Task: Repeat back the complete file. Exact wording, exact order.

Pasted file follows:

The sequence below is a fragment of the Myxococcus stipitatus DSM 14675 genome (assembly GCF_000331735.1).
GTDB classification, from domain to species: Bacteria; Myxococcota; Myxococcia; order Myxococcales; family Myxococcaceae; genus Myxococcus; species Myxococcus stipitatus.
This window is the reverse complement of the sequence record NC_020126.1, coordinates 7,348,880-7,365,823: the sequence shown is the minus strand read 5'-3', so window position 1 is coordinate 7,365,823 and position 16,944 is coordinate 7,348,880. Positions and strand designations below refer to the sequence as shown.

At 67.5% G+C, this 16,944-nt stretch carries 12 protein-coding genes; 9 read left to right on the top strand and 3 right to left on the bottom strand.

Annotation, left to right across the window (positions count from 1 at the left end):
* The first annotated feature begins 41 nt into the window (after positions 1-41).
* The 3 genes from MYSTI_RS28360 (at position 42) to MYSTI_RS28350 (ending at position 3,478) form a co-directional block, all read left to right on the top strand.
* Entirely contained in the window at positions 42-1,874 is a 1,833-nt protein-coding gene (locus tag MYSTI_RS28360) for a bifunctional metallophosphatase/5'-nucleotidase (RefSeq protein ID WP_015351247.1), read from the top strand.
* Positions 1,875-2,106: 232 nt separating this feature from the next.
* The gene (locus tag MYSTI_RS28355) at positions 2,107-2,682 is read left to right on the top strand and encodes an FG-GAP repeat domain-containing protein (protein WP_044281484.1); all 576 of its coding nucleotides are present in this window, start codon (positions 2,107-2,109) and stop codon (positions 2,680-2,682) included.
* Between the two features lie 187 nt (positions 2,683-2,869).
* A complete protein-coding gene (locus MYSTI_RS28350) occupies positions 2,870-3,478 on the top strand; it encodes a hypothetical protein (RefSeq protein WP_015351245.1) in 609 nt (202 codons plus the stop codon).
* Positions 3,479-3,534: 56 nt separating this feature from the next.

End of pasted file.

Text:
The sequence below is a fragment of the Myxococcus stipitatus DSM 14675 genome (assembly GCF_000331735.1).
GTDB classification, from domain to species: Bacteria; Myxococcota; Myxococcia; order Myxococcales; family Myxococcaceae; genus Myxococcus; species Myxococcus stipitatus.
This window is the reverse complement of the sequence record NC_020126.1, coordinates 7,348,880-7,365,823: the sequence shown is the minus strand read 5'-3', so window position 1 is coordinate 7,365,823 and position 16,944 is coordinate 7,348,880. Positions and strand designations below refer to the sequence as shown.

At 67.5% G+C, this 16,944-nt stretch carries 12 protein-coding genes; 9 read left to right on the top strand and 3 right to left on the bottom strand.

Annotation, left to right across the window (positions count from 1 at the left end):
* The first annotated feature begins 41 nt into the window (after positions 1-41).
* The 3 genes from MYSTI_RS28360 (at position 42) to MYSTI_RS28350 (ending at position 3,478) form a co-directional block, all read left to right on the top strand.
* Entirely contained in the window at positions 42-1,874 is a 1,833-nt protein-coding gene (locus tag MYSTI_RS28360) for a bifunctional metallophosphatase/5'-nucleotidase (RefSeq protein ID WP_015351247.1), read from the top strand.
* Positions 1,875-2,106: 232 nt separating this feature from the next.
* The gene (locus tag MYSTI_RS28355) at positions 2,107-2,682 is read left to right on the top strand and encodes an FG-GAP repeat domain-containing protein (protein WP_044281484.1); all 576 of its coding nucleotides are present in this window, start codon (positions 2,107-2,109) and stop codon (positions 2,680-2,682) included.
* Between the two features lie 187 nt (positions 2,683-2,869).
* A complete protein-coding gene (locus MYSTI_RS28350) occupies positions 2,870-3,478 on the top strand; it encodes a hypothetical protein (RefSeq protein WP_015351245.1) in 609 nt (202 codons plus the stop codon).
* Positions 3,479-3,534: 56 nt separating this feature from the next.